In the context of real property, a quitclaim deed transfers or disposes only the interest that the grantor/owner has in the property (Hinkel, 2011). This means that whatever title the grantor has at the time of transfer, they pass it to the grantee. In such regard, in the event that at the time of transfer the grantor does not have title to the land, should the grantor later get the title to the property the grantee cannot claim the property. Additionally, a quitclaim deed does not have warranties of title and is transferred free of encumbrances.
Dr. Patel might see several problems with the quitclaim deed. One, it is not a guarantee that my grandmother or I own the property. Having gone through many hands in the family, Dr. Patel would not be sure of ownership or the type of interest I have on the property. Secondly and related to the foregoing, should it turn out that I do not own the land or have any interest in it, Dr. Patel would have no legal redress since the deed does not have a warranty of title. Thirdly, Dr. Patel would not be certain whether there are other encumbrances (such as other mortgages) on the property, or their status, which might be detrimental in light of the principle of priorities.
A warranty deed transfers the interest the grantor has in the property. It further guarantees that the grantor has title to the property, and should the title be defective, the grantee has legal recourse against the grantor. It also discloses all the encumbrances in the property such as charges, mortgages, and liens.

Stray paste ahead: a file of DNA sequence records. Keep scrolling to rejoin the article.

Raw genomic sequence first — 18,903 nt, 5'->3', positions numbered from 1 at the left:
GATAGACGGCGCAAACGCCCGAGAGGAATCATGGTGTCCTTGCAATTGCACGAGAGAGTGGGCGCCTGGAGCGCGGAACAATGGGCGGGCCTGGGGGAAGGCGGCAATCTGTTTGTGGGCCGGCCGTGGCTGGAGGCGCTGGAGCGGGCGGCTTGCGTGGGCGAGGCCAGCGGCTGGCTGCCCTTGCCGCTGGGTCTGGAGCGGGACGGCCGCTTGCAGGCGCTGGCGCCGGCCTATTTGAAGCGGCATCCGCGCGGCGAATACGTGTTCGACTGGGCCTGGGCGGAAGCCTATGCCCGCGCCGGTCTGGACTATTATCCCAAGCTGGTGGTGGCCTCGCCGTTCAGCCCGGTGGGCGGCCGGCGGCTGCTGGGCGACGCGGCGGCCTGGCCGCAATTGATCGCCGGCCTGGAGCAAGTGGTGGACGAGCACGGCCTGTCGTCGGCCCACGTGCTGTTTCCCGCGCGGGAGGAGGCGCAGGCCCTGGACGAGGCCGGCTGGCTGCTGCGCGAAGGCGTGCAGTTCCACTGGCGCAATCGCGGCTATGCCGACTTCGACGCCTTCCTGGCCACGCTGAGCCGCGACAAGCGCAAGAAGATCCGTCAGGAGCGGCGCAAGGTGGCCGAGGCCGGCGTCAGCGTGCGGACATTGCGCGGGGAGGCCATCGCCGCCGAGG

Dr. Patel would have no problem with a warranty deed for several reasons. One, it guarantees that I have title to the property and should the title be imperfect, Dr. Patel will not suffer any loss as I would be liable. Secondly, being aware of the encumbrances in the property, Dr. Patel will be in a position to determine whether to lend the money or not. Dr. Patel would also know the rank of the mortgage should there be other encumbrances. Ideally Dr. Patel would be content with a warranty deed as it will safeguard the money.
Hinkel, D. F. (2011). Essentials of Practical Real Estate Law (5th Edition). NY: Delmar. Print.